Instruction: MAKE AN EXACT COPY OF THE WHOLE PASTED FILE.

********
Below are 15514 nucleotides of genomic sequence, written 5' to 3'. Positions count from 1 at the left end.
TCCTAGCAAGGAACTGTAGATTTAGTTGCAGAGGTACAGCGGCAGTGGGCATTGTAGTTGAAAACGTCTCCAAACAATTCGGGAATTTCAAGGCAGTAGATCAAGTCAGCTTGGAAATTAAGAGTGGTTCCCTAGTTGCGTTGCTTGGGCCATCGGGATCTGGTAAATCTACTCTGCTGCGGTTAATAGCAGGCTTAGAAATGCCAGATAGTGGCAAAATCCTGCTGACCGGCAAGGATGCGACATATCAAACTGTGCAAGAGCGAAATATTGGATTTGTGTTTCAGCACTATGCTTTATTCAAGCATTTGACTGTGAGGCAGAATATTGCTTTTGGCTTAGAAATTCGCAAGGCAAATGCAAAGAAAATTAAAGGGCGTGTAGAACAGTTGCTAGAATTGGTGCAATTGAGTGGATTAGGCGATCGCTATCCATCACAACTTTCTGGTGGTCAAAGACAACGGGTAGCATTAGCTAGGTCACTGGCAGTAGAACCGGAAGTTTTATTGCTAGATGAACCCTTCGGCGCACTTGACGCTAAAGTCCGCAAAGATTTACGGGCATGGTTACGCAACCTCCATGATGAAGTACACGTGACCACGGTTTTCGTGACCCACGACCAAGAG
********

Below are 15514 nucleotides of genomic sequence, written 5' to 3'. Positions count from 1 at the left end.
TCCTAGCAAGGAACTGTAGATTTAGTTGCAGAGGTACAGCGGCAGTGGGCATTGTAGTTGAAAACGTCTCCAAACAATTCGGGAATTTCAAGGCAGTAGATCAAGTCAGCTTGGAAATTAAGAGTGGTTCCCTAGTTGCGTTGCTTGGGCCATCGGGATCTGGTAAATCTACTCTGCTGCGGTTAATAGCAGGCTTAGAAATGCCAGATAGTGGCAAAATCCTGCTGACCGGCAAGGATGCGACATATCAAACTGTGCAAGAGCGAAATATTGGATTTGTGTTTCAGCACTATGCTTTATTCAAGCATTTGACTGTGAGGCAGAATATTGCTTTTGGCTTAGAAATTCGCAAGGCAAATGCAAAGAAAATTAAAGGGCGTGTAGAACAGTTGCTAGAATTGGTGCAATTGAGTGGATTAGGCGATCGCTATCCATCACAACTTTCTGGTGGTCAAAGACAACGGGTAGCATTAGCTAGGTCACTGGCAGTAGAACCGGAAGTTTTATTGCTAGATGAACCCTTCGGCGCACTTGACGCTAAAGTCCGCAAAGATTTACGGGCATGGTTACGCAACCTCCATGATGAAGTACACGTGACCACGGTTTTCGTGACCCACGACCAAGAG